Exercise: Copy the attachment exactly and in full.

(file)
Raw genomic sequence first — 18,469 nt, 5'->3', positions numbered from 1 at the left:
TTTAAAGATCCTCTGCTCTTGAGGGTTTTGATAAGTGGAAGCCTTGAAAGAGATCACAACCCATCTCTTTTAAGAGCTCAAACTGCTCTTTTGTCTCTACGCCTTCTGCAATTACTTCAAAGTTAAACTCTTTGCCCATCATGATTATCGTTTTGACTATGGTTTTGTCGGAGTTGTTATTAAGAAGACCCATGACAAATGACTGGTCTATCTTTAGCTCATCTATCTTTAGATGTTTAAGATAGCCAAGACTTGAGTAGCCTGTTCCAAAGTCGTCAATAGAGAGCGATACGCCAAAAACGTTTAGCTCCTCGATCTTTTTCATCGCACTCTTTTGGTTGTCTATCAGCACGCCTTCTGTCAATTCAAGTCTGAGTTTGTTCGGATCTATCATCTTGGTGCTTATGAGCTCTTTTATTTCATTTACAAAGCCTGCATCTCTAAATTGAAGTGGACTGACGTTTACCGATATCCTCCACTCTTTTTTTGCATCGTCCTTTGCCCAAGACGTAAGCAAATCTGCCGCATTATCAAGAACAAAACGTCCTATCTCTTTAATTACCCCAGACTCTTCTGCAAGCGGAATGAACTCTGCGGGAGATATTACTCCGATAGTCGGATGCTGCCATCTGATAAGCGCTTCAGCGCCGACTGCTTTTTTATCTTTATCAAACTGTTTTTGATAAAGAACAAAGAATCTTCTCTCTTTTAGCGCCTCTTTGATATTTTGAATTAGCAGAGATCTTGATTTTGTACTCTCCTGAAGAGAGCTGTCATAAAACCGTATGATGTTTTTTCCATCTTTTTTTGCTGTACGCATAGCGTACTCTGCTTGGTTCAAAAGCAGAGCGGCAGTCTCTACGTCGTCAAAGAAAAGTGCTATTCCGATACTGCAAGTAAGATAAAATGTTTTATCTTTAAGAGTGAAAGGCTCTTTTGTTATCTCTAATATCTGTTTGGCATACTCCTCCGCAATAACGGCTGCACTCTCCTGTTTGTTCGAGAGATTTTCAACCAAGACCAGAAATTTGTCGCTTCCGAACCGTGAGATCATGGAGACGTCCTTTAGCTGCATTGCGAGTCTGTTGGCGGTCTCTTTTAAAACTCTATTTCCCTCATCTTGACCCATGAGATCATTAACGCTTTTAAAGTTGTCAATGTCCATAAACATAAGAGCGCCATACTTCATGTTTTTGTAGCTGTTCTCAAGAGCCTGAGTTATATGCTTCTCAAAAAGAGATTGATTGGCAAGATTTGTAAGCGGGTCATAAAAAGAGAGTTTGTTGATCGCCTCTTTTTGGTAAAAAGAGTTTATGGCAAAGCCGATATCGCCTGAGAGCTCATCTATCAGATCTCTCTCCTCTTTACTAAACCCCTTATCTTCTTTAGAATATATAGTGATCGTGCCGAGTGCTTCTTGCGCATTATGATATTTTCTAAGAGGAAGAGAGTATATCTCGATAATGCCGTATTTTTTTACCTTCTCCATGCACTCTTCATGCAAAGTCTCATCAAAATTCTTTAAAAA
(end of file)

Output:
Raw genomic sequence first — 18,469 nt, 5'->3', positions numbered from 1 at the left:
TTTAAAGATCCTCTGCTCTTGAGGGTTTTGATAAGTGGAAGCCTTGAAAGAGATCACAACCCATCTCTTTTAAGAGCTCAAACTGCTCTTTTGTCTCTACGCCTTCTGCAATTACTTCAAAGTTAAACTCTTTGCCCATCATGATTATCGTTTTGACTATGGTTTTGTCGGAGTTGTTATTAAGAAGACCCATGACAAATGACTGGTCTATCTTTAGCTCATCTATCTTTAGATGTTTAAGATAGCCAAGACTTGAGTAGCCTGTTCCAAAGTCGTCAATAGAGAGCGATACGCCAAAAACGTTTAGCTCCTCGATCTTTTTCATCGCACTCTTTTGGTTGTCTATCAGCACGCCTTCTGTCAATTCAAGTCTGAGTTTGTTCGGATCTATCATCTTGGTGCTTATGAGCTCTTTTATTTCATTTACAAAGCCTGCATCTCTAAATTGAAGTGGACTGACGTTTACCGATATCCTCCACTCTTTTTTTGCATCGTCCTTTGCCCAAGACGTAAGCAAATCTGCCGCATTATCAAGAACAAAACGTCCTATCTCTTTAATTACCCCAGACTCTTCTGCAAGCGGAATGAACTCTGCGGGAGATATTACTCCGATAGTCGGATGCTGCCATCTGATAAGCGCTTCAGCGCCGACTGCTTTTTTATCTTTATCAAACTGTTTTTGATAAAGAACAAAGAATCTTCTCTCTTTTAGCGCCTCTTTGATATTTTGAATTAGCAGAGATCTTGATTTTGTACTCTCCTGAAGAGAGCTGTCATAAAACCGTATGATGTTTTTTCCATCTTTTTTTGCTGTACGCATAGCGTACTCTGCTTGGTTCAAAAGCAGAGCGGCAGTCTCTACGTCGTCAAAGAAAAGTGCTATTCCGATACTGCAAGTAAGATAAAATGTTTTATCTTTAAGAGTGAAAGGCTCTTTTGTTATCTCTAATATCTGTTTGGCATACTCCTCCGCAATAACGGCTGCACTCTCCTGTTTGTTCGAGAGATTTTCAACCAAGACCAGAAATTTGTCGCTTCCGAACCGTGAGATCATGGAGACGTCCTTTAGCTGCATTGCGAGTCTGTTGGCGGTCTCTTTTAAAACTCTATTTCCCTCATCTTGACCCATGAGATCATTAACGCTTTTAAAGTTGTCAATGTCCATAAACATAAGAGCGCCATACTTCATGTTTTTGTAGCTGTTCTCAAGAGCCTGAGTTATATGCTTCTCAAAAAGAGATTGATTGGCAAGATTTGTAAGCGGGTCATAAAAAGAGAGTTTGTTGATCGCCTCTTTTTGGTAAAAAGAGTTTATGGCAAAGCCGATATCGCCTGAGAGCTCATCTATCAGATCTCTCTCCTCTTTACTAAACCCCTTATCTTCTTTAGAATATATAGTGATCGTGCCGAGTGCTTCTTGCGCATTATGATATTTTCTAAGAGGAAGAGAGTATATCTCGATAATGCCGTATTTTTTTACCTTCTCCATGCACTCTTCATGCAAAGTCTCATCAAAATTCTTTAAAAA